The only problem was, the Vanguards would only continue to remain sultry from behind the arc once the second quarter got underway as well.
While an Andrew Zentner trifecta trimmed the Sun Valley lead down to just four points at 20-16 with 5:10 left to go before the half, Marvin Freeman continued to get loose from the Spartans’ defensive troops as yet another Freeman 3-ball, his fourth of the opening half, allowed Sun Valley to exhale somewhat as the Vanguards went back in front by a touchdown at 23-16 shortly after the Zentner bucket from bonus distance.
From there, the Sun Valley lead would grow to double-digit proportions as a 2-2 trip to the charity stripe by way of Isaac Kennon propelled the Vanguards out to a 27-16 lead with now 2:51 left showing on the second quarter clock.
Yet even with time quickly running out on the opening half and Garden Spot now having gone cold from field against the long and rangy Sun Valley zone, that would prove to be more than enough time for Marvin Freeman to pour more salt into the Spartans’ open wound as Freeman would proceed to gash the troops from New Holland with another back-breaking triple, his fifth of the opening sixteen minutes, as Vanguards raced into the halftime locker room with their lead now standing at a dozen, 30-18.
With one half already in the books and the Spartans staring at the possibility of their season not getting renewed for another night depending on what would take place over the ensuing sixteen minutes, it became paramount that Garden Spot start off on the right foot and offer up a quick jab in order to regain their footing on what had now become a very slippery slope.
Sun Valley on the other hand was about to pull the rug out from under them.
While the second quarter narrative for Garden Spot was likely spun on the Spartans’ inability to connect on outside perimeter shots, the good news was that they had largely been free from a bout with the ever-pesky turnover bug. But like any highly potent literal or figurative virus that thrives in the winter months, the Spartans were not immune once the third quarter rolled around on Friday evening.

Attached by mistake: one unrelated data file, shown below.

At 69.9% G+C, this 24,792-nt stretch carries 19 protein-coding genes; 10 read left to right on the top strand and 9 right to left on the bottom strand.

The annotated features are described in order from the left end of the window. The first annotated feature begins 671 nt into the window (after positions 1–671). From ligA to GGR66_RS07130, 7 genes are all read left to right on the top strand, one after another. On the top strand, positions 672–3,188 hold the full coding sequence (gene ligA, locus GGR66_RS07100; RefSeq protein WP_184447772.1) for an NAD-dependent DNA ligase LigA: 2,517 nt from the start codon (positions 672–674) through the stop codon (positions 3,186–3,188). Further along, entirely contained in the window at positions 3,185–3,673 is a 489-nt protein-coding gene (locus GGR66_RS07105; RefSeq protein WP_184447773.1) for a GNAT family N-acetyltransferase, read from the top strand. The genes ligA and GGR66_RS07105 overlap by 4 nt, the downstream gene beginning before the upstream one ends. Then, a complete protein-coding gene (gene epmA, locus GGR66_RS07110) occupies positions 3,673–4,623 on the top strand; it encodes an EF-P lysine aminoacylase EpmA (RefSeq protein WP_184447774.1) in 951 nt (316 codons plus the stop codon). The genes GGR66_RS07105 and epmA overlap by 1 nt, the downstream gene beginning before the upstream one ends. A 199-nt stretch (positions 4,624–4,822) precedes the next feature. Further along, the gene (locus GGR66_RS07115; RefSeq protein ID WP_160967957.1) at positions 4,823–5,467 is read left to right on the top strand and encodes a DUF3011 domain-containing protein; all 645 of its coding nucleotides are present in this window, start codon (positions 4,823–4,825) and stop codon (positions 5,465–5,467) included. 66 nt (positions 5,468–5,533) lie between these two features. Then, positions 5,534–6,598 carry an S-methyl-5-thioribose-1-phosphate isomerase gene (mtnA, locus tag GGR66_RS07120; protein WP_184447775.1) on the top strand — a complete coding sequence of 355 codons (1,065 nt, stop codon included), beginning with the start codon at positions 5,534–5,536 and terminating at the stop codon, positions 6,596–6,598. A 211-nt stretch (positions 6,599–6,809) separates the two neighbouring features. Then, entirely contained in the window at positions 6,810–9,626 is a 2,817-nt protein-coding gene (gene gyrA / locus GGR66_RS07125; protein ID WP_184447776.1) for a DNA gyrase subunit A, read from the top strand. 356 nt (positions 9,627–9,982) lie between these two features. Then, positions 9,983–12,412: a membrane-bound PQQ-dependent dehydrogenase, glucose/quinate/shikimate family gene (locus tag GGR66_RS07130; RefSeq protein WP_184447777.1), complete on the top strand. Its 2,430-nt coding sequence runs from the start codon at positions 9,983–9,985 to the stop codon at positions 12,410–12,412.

Beset by a handful of empty possessions that ended in untimely thefts by way of the stingy defensive performance put forth by the Vanguards, the Spartans’ deficit had quickly ballooned to 14 near the midway point of the third frame, as a 2-2 trip to the charity stripe from Vinny DeAngelo allowed Sun Valley to generate some much-needed breathing room at 34-20 with 4:40 left to go in the third.
So, needless to say, Garden Spot needed to find a spark from anyone wearing a Spartans’ uniform should the outcome of this game make a sharp and immediate left turn from what had appeared to be taking shape.
Enter Andrew Zentner to center stage.
With his team struggling to find any sort of momentum in the face of the current Sun Valley onslaught, any sort of energy play could prove to be beneficial should the Spartans be able to regain their mojo and knock the Vanguards back on their heels. And right on cue at that very precise moment, the Spartans’ junior big man proceeded to take the baton and run with it by bringing the juice.
Following a missed free throw and put-back —a play which coincidently saw Zentner collect an obscure, yet still effective three-point play in the waning stages of the third — the Spartans suddenly saw themselves back within shouting distance with gap now standing at a ten-point window at 37-27 with 2:05 left to play. From there, Zentner would continue to remain a scintillating 6’7 force by collecting another put-back, as this one officially brought Garden Spot back within single figures at 40-31 with the final quarter now set to begin.
Yet even though Garden Spot had now successfully whittled the Vanguards’ lead down to a much more manageable and workable level with the game heading into its final eight minutes, the Spartans could simply not keep up for the entirety of the evening given Sun Valley’s sensational display from behind the arc from start to finish.